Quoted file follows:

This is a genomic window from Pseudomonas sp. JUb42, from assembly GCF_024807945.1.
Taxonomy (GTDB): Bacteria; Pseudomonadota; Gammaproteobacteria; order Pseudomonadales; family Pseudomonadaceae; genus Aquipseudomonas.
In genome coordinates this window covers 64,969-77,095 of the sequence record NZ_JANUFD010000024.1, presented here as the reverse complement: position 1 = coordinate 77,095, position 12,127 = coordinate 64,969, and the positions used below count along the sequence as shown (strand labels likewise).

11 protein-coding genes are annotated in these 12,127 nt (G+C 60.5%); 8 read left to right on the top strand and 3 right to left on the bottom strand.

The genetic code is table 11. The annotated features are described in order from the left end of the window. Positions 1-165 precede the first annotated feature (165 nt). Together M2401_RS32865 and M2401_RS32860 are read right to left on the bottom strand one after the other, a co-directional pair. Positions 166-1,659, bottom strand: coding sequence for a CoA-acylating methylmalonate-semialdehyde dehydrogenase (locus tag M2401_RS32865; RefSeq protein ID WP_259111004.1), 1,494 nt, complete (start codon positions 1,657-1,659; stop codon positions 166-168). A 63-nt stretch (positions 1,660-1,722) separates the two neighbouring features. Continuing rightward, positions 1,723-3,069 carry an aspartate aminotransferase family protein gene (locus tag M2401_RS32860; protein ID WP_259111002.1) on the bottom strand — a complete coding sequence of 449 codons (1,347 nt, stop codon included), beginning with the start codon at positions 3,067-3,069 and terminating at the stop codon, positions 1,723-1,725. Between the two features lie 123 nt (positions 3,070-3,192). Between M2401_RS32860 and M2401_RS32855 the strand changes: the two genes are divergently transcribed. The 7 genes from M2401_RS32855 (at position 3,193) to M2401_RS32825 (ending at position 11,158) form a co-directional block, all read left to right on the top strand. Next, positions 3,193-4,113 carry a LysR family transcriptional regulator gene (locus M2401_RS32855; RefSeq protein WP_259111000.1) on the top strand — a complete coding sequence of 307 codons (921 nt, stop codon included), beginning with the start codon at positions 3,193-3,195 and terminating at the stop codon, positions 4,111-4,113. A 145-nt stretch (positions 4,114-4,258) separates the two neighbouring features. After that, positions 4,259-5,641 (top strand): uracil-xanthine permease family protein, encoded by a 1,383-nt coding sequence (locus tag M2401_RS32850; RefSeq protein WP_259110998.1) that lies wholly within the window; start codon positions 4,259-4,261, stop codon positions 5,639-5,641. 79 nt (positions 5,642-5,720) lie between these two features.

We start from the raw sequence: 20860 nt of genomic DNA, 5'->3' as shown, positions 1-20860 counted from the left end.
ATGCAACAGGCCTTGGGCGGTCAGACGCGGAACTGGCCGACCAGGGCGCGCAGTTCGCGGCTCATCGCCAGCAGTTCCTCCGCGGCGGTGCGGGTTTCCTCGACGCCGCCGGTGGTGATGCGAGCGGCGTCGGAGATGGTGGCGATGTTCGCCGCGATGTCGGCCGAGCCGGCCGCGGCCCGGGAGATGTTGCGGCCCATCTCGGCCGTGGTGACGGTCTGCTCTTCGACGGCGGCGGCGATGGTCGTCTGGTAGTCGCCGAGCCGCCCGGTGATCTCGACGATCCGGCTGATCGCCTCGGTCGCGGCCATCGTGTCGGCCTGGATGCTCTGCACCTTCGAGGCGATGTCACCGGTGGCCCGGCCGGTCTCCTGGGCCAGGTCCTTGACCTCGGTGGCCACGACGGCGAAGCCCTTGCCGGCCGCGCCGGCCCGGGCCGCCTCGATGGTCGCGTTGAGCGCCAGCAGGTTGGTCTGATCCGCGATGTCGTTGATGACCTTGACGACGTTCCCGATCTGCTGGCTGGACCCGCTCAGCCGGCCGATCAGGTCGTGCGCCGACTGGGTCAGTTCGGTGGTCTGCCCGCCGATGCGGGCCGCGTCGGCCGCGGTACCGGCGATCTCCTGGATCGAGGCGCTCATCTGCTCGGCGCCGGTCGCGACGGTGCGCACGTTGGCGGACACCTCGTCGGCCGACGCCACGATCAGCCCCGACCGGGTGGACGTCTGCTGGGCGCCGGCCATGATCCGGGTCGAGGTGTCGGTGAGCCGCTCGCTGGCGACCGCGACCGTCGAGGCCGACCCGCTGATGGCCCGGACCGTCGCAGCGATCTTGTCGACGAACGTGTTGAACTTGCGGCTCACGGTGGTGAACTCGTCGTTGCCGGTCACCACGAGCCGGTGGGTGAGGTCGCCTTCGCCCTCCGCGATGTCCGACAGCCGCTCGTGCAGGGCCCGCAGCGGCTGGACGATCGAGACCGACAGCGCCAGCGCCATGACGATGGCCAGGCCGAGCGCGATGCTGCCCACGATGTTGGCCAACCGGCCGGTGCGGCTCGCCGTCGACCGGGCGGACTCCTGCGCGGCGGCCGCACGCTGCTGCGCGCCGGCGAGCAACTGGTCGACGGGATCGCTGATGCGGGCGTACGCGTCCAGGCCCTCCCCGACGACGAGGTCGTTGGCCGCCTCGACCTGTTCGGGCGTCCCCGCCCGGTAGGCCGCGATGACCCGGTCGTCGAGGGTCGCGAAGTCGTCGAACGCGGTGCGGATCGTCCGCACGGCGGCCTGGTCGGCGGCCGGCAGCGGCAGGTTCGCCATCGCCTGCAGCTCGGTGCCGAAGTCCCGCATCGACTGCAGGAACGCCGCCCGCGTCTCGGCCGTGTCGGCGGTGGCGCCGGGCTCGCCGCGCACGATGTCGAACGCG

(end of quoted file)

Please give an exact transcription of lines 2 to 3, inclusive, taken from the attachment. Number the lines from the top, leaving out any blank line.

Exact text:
Taxonomy (GTDB): Bacteria; Pseudomonadota; Gammaproteobacteria; order Pseudomonadales; family Pseudomonadaceae; genus Aquipseudomonas.
In genome coordinates this window covers 64,969-77,095 of the sequence record NZ_JANUFD010000024.1, presented here as the reverse complement: position 1 = coordinate 77,095, position 12,127 = coordinate 64,969, and the positions used below count along the sequence as shown (strand labels likewise).